The first time it happened we were walking down the street talking. The conversation seemed to be going well enough, although I had been feeling more and more uncomfortable with the topics he brought up. Lately he had been telling me about his foray into white magic. At times he didn’t make any sense at all. At other times, I felt a definite darkness in my spirit, as if someone had turned off the lights.

“Do you believe in reincarnation?” he asked. It seemed like an innocent enough question. I didn’t sense the set-up. But I already knew I had better say, “yes,” when I knew that’s what he wanted to hear, so I did. “Well, I’m Jesus Christ reincarnated.” My breath caught in my throat, and I stopped and turned to face him.

“Yeah, right,” I said.

I didn’t even see it coming, that explosion of pain and blackness. My face went numb and I thought my eye had popped out of its socket. I screamed. Horrified, I tried to run, but he caught up to me and pulled me by my blouse. I thought someone would have had to hear my scream and the crack when his fist landed on my face. I hoped someone would come out of their house and rescue me, but the silence, other than the barking of a dog, was deafening. Suddenly, a beautiful sunny summer day turned gray.

“I ran into the kitchen cupboard,” I later lied to my friends.They just stared at my face and turned away. I wanted them to sense I was lying, confront me with it, and demand an explanation. I wanted someone to take charge and hide my son and me somewhere safe.  But no one did, and I kept silent, and I was 360 miles away from home.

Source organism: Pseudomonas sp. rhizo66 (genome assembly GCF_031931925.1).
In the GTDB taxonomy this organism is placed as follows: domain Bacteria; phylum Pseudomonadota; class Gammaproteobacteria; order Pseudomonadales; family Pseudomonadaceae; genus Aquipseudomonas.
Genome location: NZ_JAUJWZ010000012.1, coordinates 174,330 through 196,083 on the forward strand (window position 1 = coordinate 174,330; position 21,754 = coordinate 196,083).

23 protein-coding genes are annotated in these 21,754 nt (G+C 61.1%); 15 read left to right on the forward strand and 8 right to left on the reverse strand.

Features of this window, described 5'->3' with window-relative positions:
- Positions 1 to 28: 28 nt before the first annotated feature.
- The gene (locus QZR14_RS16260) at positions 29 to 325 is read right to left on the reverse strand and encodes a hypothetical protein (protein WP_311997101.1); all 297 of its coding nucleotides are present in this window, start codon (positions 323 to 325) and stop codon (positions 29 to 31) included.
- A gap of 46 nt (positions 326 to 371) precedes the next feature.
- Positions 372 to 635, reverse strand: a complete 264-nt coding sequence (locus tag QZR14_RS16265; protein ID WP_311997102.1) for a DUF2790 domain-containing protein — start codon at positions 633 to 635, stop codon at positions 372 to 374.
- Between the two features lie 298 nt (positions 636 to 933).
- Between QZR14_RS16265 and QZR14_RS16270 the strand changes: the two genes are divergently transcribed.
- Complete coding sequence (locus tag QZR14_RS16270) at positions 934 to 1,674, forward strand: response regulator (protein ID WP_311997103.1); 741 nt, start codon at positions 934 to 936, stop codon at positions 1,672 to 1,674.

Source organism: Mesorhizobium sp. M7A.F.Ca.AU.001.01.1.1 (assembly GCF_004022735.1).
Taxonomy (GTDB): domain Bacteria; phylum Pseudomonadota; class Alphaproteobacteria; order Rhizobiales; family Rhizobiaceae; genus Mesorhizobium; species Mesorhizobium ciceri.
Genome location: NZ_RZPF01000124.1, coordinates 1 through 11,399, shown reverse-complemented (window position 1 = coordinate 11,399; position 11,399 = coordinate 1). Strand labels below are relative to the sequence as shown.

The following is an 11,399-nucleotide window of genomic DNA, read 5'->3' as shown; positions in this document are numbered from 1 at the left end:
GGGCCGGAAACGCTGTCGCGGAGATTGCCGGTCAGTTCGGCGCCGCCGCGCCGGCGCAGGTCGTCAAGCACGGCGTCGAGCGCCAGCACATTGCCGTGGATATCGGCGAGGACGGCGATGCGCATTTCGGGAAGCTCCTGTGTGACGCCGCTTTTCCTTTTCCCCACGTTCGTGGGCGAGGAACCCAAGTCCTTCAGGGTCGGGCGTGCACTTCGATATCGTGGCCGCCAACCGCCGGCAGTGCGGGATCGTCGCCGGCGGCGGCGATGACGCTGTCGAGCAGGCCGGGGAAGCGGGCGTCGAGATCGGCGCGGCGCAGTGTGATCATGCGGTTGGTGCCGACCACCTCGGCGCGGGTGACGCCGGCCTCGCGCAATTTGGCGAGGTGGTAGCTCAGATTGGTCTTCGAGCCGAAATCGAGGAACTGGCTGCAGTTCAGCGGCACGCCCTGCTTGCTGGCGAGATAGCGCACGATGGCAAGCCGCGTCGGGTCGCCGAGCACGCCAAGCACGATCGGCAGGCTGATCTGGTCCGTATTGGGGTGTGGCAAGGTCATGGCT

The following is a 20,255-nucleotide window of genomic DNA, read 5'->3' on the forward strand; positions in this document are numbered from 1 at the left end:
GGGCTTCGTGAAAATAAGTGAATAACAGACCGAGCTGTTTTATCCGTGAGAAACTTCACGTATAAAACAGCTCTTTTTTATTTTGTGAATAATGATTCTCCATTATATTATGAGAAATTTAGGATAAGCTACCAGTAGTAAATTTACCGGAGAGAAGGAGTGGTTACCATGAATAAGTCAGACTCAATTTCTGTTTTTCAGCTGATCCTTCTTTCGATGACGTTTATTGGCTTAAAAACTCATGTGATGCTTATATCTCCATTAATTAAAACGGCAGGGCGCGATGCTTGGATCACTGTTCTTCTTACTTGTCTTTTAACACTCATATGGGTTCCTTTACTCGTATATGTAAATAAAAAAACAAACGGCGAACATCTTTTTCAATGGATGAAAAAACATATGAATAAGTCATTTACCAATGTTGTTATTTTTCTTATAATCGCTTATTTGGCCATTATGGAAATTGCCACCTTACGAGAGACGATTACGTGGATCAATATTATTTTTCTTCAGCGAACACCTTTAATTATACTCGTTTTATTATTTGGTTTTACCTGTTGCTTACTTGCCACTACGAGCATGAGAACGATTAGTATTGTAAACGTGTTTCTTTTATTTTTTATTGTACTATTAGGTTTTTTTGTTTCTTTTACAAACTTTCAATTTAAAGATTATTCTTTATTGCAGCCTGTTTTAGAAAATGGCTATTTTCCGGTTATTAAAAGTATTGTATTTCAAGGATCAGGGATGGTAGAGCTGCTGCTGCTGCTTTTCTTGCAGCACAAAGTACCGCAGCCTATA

Once you tell your first lie, the first time you lie for him, you are in it with him, and then you are lost.

Anita Shreve, Strange Fits of Passion

There was calm after that storm but it was just the eye of the hurricane. One night soon after, I was beaten while the soundtrack of “A Clockwork Orange” played in the background. I was left with lumps all over my head that were covered by my hair. I ran to a friend’s but she didn’t believe I had been hurt at all because my face looked fine. Resigned, I went back home.

I tried to spend most days taking my son to the park or long walks downtown, anything to keep us away from home as much as possible. Every so often we stopped and I watched  while he gathered his “collections.” Later, as I sorted our laundry, I pulled these treasures out of his pockets; stones and leaves, and the olives that fell from the trees on our street. I felt so proud to be his mom, but I was filled with shame at the situation I had put us in.  Somehow, I had to get us out of there; somehow I had to save us.

I was pregnant again and leaving seemed out of the question. There was no way my parents would take me in again and all my friends were Michael’s as well. I felt trapped and alone.

I was awakened one night to find the police in my living room. A friend had called them after Michael slit his wrists and smeared his blood all over the walls, throughout the house. The police coaxed him off of our property by telling him the neighbors wanted to ask him a question, and took him to the hospital. It took me until dawn to wash the walls before my son woke up and saw it.